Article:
In more recent years, the advisory panel has held a hearing on the federal blood ban for men who have sex with men and held community meetings to study bisexual invisibility. Ironically, the committee itself now seems invisible and it would be a shame if it were to disappear because of a lack of interest from the public.

One bright spot in exposing this ghost committee is at least one commissioner's desire to see the panel revamped. It seems that the advisory group had little incentive to prioritize and agree on specific goals. As lesbian Commissioner Susan Belinda Christian told us, she would like to see the advisory panel work closer with the commission, the LGBT community, and nonprofit and other queer organizations. That appears to be the way the advisory committee used to operate.

Perhaps the panel's current problem is a recruitment issue, as it has functioned for many years up until recently, and past members have included noted LGBT activists. HRC's staff was delinquent in not proactively addressing the problem; it also should have sounded the alarm sooner to alert the LGBT community. As it stands, the advisory committee hasn't done meaningful work for nearly two years.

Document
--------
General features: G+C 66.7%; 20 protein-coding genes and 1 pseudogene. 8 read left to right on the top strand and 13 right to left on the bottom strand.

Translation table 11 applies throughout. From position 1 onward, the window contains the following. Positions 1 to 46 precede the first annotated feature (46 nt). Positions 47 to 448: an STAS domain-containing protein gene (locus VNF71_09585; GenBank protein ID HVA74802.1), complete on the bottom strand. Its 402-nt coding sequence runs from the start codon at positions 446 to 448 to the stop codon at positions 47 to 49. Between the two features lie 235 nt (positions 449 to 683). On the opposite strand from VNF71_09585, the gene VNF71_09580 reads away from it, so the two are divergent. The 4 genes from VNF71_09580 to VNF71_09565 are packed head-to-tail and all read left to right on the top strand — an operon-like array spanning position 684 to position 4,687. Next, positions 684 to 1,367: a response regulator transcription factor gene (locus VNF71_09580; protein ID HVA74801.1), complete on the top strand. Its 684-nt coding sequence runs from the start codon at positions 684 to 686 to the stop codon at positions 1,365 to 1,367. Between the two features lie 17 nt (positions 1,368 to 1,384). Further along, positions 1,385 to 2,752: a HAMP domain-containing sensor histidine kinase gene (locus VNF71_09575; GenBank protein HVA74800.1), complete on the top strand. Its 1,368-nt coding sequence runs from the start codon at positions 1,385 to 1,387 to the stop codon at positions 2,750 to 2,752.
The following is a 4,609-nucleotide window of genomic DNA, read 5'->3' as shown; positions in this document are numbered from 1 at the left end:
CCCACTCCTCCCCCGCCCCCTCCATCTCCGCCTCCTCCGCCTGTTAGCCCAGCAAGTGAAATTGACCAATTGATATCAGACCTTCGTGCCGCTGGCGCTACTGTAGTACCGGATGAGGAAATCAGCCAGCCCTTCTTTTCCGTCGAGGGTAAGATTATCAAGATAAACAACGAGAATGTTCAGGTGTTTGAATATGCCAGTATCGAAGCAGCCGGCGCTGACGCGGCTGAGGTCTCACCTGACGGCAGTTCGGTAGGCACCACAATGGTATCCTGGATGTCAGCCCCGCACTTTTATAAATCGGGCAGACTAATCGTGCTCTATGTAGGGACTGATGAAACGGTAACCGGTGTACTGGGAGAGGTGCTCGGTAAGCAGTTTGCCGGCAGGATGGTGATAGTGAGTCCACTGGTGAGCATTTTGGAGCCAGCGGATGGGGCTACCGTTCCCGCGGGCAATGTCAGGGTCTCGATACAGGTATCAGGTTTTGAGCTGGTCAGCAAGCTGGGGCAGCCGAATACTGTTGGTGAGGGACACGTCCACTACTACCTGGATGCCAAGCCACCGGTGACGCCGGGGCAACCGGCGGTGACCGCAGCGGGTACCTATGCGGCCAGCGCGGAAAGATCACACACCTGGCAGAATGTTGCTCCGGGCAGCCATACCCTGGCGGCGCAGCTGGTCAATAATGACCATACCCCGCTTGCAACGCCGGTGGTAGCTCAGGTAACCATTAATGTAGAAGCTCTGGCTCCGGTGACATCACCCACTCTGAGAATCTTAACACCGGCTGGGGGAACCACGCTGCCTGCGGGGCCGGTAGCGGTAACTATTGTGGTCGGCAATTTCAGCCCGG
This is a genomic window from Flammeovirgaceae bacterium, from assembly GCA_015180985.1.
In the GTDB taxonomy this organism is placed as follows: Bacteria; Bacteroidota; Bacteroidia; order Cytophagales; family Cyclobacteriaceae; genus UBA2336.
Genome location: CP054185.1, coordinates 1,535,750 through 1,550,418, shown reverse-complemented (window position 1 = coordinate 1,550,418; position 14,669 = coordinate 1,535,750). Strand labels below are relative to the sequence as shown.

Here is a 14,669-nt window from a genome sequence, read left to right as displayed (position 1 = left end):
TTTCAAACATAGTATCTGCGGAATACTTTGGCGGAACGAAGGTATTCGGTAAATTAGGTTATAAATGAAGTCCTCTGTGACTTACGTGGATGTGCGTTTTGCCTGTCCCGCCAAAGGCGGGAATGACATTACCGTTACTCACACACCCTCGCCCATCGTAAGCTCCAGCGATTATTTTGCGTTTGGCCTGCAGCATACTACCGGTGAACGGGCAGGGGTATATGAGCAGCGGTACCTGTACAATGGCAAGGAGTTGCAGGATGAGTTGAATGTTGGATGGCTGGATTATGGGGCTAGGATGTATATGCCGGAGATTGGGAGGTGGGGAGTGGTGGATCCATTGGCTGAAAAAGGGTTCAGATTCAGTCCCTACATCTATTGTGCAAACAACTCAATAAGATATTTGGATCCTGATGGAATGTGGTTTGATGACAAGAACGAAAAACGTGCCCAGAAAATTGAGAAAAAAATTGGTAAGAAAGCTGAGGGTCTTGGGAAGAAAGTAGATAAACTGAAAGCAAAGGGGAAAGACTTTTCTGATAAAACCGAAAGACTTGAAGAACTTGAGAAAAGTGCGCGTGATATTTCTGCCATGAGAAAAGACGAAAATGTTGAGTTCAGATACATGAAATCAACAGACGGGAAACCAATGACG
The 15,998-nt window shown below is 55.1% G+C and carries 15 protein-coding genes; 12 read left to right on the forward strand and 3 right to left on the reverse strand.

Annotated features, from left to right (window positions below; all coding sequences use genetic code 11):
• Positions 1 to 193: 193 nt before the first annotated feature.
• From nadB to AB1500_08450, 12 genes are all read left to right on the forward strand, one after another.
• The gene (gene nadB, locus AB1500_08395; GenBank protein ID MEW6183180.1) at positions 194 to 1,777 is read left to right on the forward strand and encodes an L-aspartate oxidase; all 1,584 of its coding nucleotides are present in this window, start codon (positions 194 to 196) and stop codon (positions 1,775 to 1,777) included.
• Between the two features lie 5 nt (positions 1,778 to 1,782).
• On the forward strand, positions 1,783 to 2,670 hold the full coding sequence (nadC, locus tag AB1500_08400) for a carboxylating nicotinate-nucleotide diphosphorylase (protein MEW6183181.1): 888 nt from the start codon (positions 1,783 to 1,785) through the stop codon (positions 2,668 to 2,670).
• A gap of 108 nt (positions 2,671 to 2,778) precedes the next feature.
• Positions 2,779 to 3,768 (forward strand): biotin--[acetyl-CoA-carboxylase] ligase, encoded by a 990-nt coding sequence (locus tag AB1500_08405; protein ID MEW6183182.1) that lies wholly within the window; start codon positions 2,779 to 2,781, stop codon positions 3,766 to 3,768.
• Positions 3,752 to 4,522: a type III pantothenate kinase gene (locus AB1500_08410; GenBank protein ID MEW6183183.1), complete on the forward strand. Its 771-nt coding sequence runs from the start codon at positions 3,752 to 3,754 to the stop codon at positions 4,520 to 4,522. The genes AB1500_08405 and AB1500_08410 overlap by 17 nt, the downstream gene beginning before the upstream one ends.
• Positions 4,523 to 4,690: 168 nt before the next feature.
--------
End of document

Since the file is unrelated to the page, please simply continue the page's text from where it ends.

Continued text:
Right now, SF HRC plans to recruit members for next year. But, before that happens, maybe it would be a good opportunity to totally redefine the advisory committee's purpose and recruit appropriate members. That way, interested people would know what to expect. If there is no plan in place, we fear the advisory panel will just linger in obscurity in 2019 like it did in 2018 and 2017.

Or perhaps the advisory committee should be replaced with an LGBTQ commission, which could be under the purview of the Human Rights Commission or the Office of Trans Initiatives, whose role likely will soon be expanded to include lesbian, gay, and bisexual issues as well. There is already talk about the office, currently headed by Clair Farley, a trans woman, coordinating various initiatives called for in the city's LGBTQ cultural strategy.

Regardless, one thing seems clear: the LGBT advisory committee needs to find a purpose and recruit members who are committed to it.